Wednesday, September 24, 2014

Can Atheists be Good?

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Morality with and without God
Christians will sometime claim that atheists have no morals.  Atheists sometimes accuse Christians of making that claim.  The point of this article to combat the claim that atheists have no morals, they do, but I want to go two steps further by showing the weakness of a moral framework that does not include an objective source and to convict Christians who live just like everyone else.   Everybody has selfish desires and everybody acts on them to some extent, not just atheists. The bulk of the article will focus on how believing in God has made me a better person than I would be without God by helping me act in ways that oppose my selfish desires (Galatians 5:16).

Atheists can be, and often are, good1 people.  In fact, I know atheists who are better than some Christians I know; however, this does not mean their moral framework is on equal grounds with Christians’ moral framework.  Atheists have many sources for moral knowledge ranging from evolution, reason, science, social contracts, and feelings, but these sources are not objective and unchanging.  Even if moral laws are agreed upon, there is still no reason for anyone to obey or exceed them in ordinary scenarios, not to mention extreme or unfavorable situations.  It is merely a personal preference, which is the result of DNA, character development, and the situation.

For Christians, a love of God encourages and arguably even compels (not against our will, but in accordance with our will) us to obey and even exceed moral expectations to the point of self-sacrifice.  Christians have an objective source in God and the Bible that tells us there is no greater love than to give your life (John 15:13), to consider others as more important that yourself (Philippians 2:3-4 & Romans 12:10), and to love your enemy (Matt 5:44).  There’s no exception for being in a bad mood, not liking someone, or being in a hurry. The Christian (and most theistic) moral framework sets a higher standard of behavior and because it is absolute and objective (i.e. true), it also have the power to convict people to obey it, making it superior to any morality that can result from atheism.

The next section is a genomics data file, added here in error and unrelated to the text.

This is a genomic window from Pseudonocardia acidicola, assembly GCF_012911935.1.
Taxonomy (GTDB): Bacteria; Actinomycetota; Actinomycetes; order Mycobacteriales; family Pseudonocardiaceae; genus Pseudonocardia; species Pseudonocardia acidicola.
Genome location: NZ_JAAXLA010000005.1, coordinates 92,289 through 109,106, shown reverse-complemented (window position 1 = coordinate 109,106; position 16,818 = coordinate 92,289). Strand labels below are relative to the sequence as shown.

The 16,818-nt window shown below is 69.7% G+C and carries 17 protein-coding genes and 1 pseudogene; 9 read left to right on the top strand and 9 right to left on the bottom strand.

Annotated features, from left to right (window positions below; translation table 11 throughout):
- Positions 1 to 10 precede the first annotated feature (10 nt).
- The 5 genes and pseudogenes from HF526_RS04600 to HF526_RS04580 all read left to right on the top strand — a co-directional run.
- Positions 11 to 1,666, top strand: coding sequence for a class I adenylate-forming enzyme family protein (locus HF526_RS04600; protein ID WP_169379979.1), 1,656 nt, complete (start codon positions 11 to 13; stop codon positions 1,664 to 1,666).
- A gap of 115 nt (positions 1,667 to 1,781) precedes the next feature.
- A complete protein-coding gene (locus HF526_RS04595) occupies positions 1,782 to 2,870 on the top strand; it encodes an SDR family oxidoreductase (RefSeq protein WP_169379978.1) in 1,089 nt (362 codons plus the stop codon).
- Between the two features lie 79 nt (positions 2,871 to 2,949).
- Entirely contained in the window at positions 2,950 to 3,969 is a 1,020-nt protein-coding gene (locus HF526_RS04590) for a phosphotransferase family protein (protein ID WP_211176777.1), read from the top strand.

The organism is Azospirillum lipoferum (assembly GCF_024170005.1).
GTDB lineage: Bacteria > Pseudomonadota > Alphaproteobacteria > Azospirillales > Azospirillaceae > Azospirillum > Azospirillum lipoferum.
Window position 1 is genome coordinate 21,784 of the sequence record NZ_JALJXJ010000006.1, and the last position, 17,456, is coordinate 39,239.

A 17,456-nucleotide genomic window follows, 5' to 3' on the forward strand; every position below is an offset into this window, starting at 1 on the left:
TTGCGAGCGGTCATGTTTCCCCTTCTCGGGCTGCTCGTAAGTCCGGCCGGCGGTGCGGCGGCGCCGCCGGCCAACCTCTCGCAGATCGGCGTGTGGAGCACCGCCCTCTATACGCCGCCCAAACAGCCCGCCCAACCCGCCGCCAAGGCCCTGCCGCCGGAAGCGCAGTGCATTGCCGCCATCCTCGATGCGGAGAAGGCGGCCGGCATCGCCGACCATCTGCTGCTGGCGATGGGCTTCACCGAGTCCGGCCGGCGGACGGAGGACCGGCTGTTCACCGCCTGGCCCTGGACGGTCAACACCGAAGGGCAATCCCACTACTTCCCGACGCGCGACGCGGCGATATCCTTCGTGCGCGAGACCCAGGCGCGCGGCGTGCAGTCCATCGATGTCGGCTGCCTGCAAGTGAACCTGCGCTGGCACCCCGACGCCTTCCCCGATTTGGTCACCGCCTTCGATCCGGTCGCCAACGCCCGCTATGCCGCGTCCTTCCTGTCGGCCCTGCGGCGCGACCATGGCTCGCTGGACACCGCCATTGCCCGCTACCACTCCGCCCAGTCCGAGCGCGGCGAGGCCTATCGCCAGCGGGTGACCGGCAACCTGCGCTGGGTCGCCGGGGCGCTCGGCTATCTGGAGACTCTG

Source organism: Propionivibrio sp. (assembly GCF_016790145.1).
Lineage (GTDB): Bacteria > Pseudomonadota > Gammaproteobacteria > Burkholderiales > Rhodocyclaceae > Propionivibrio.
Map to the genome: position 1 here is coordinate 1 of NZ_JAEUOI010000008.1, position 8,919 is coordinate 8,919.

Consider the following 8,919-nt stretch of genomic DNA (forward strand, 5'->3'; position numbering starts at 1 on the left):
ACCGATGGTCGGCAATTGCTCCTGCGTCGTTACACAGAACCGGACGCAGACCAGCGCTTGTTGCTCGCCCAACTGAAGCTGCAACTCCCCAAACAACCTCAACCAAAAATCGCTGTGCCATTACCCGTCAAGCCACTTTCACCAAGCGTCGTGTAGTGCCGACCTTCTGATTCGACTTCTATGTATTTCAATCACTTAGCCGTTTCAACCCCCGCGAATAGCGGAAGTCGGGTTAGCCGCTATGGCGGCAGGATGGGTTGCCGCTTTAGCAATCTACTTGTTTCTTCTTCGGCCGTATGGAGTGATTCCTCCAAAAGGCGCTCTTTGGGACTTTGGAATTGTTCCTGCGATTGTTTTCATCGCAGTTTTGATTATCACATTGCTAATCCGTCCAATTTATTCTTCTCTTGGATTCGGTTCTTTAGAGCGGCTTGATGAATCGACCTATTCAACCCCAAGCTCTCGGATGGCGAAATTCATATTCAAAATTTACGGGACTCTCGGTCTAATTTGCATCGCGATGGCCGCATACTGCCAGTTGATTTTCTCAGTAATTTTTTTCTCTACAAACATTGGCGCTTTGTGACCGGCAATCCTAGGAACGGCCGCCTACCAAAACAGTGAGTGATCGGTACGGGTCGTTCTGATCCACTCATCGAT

The rest of the article will focus on how my personal life would be different if I became an atheist.  I was a little hesitant to post this article because it might seem like boasting, so let me be clear, I am far from being a saint.  Additionally, as you read how my life would be different if I was an atheist, you’ll see the exact opposite of boasting or, as Paul says, boasting about things that show my weakness (2 Cor 11:30 & 2 Cor 12:9,).   While this article is meant to show the superiority of Christian morality and challenge the atheist perspective, it might also convict many Christians. Most of the actions listed below are not wrong, but are small actions that are above and beyond normal moral standards, which can impact or potentially impact other people.  Just imagine the difference these seemingly small things would make if over 200 million american adults or a person of influence did the same things.